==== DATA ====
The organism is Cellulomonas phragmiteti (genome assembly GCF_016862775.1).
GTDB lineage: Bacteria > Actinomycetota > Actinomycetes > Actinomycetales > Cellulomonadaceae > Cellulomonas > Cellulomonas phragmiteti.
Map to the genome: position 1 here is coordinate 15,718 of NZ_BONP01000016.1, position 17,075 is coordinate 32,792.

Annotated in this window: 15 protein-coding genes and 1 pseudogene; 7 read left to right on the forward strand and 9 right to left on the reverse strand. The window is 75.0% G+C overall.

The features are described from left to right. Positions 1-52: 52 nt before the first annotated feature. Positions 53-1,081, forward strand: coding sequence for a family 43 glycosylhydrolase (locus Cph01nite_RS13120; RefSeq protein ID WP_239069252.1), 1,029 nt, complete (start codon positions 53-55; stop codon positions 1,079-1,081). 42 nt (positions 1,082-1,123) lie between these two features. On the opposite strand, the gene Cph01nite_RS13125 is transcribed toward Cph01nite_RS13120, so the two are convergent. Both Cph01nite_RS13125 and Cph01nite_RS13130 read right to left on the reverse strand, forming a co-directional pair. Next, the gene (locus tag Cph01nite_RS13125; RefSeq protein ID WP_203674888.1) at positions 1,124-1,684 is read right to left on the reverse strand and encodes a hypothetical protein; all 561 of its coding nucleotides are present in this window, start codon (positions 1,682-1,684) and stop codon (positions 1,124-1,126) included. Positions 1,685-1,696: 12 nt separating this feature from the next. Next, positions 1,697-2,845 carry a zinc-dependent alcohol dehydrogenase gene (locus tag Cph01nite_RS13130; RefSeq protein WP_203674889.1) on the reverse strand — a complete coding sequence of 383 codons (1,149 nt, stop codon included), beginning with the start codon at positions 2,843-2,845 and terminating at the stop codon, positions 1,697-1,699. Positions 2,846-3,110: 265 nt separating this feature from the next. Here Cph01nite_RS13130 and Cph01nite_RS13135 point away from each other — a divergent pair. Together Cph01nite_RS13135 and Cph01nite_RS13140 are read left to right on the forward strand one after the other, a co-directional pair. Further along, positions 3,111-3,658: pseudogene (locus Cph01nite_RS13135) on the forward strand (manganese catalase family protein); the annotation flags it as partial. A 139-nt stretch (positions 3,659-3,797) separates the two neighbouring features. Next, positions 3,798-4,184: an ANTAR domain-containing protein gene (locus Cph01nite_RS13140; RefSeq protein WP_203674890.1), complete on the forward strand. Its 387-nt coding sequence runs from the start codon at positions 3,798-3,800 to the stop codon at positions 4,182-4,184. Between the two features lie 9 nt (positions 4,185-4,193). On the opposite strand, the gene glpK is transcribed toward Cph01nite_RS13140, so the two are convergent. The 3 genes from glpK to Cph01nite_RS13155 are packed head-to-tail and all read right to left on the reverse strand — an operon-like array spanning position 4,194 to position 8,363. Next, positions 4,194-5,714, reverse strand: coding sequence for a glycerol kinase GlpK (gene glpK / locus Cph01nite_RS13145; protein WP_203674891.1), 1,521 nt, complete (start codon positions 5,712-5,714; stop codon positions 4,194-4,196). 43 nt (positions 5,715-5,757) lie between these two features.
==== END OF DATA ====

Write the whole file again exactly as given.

The organism is Cellulomonas phragmiteti (genome assembly GCF_016862775.1).
GTDB lineage: Bacteria > Actinomycetota > Actinomycetes > Actinomycetales > Cellulomonadaceae > Cellulomonas > Cellulomonas phragmiteti.
Map to the genome: position 1 here is coordinate 15,718 of NZ_BONP01000016.1, position 17,075 is coordinate 32,792.

Annotated in this window: 15 protein-coding genes and 1 pseudogene; 7 read left to right on the forward strand and 9 right to left on the reverse strand. The window is 75.0% G+C overall.

The features are described from left to right. Positions 1-52: 52 nt before the first annotated feature. Positions 53-1,081, forward strand: coding sequence for a family 43 glycosylhydrolase (locus Cph01nite_RS13120; RefSeq protein ID WP_239069252.1), 1,029 nt, complete (start codon positions 53-55; stop codon positions 1,079-1,081). 42 nt (positions 1,082-1,123) lie between these two features. On the opposite strand, the gene Cph01nite_RS13125 is transcribed toward Cph01nite_RS13120, so the two are convergent. Both Cph01nite_RS13125 and Cph01nite_RS13130 read right to left on the reverse strand, forming a co-directional pair. Next, the gene (locus tag Cph01nite_RS13125; RefSeq protein ID WP_203674888.1) at positions 1,124-1,684 is read right to left on the reverse strand and encodes a hypothetical protein; all 561 of its coding nucleotides are present in this window, start codon (positions 1,682-1,684) and stop codon (positions 1,124-1,126) included. Positions 1,685-1,696: 12 nt separating this feature from the next. Next, positions 1,697-2,845 carry a zinc-dependent alcohol dehydrogenase gene (locus tag Cph01nite_RS13130; RefSeq protein WP_203674889.1) on the reverse strand — a complete coding sequence of 383 codons (1,149 nt, stop codon included), beginning with the start codon at positions 2,843-2,845 and terminating at the stop codon, positions 1,697-1,699. Positions 2,846-3,110: 265 nt separating this feature from the next. Here Cph01nite_RS13130 and Cph01nite_RS13135 point away from each other — a divergent pair. Together Cph01nite_RS13135 and Cph01nite_RS13140 are read left to right on the forward strand one after the other, a co-directional pair. Further along, positions 3,111-3,658: pseudogene (locus Cph01nite_RS13135) on the forward strand (manganese catalase family protein); the annotation flags it as partial. A 139-nt stretch (positions 3,659-3,797) separates the two neighbouring features. Next, positions 3,798-4,184: an ANTAR domain-containing protein gene (locus Cph01nite_RS13140; RefSeq protein WP_203674890.1), complete on the forward strand. Its 387-nt coding sequence runs from the start codon at positions 3,798-3,800 to the stop codon at positions 4,182-4,184. Between the two features lie 9 nt (positions 4,185-4,193). On the opposite strand, the gene glpK is transcribed toward Cph01nite_RS13140, so the two are convergent. The 3 genes from glpK to Cph01nite_RS13155 are packed head-to-tail and all read right to left on the reverse strand — an operon-like array spanning position 4,194 to position 8,363. Next, positions 4,194-5,714, reverse strand: coding sequence for a glycerol kinase GlpK (gene glpK / locus Cph01nite_RS13145; protein WP_203674891.1), 1,521 nt, complete (start codon positions 5,712-5,714; stop codon positions 4,194-4,196). 43 nt (positions 5,715-5,757) lie between these two features.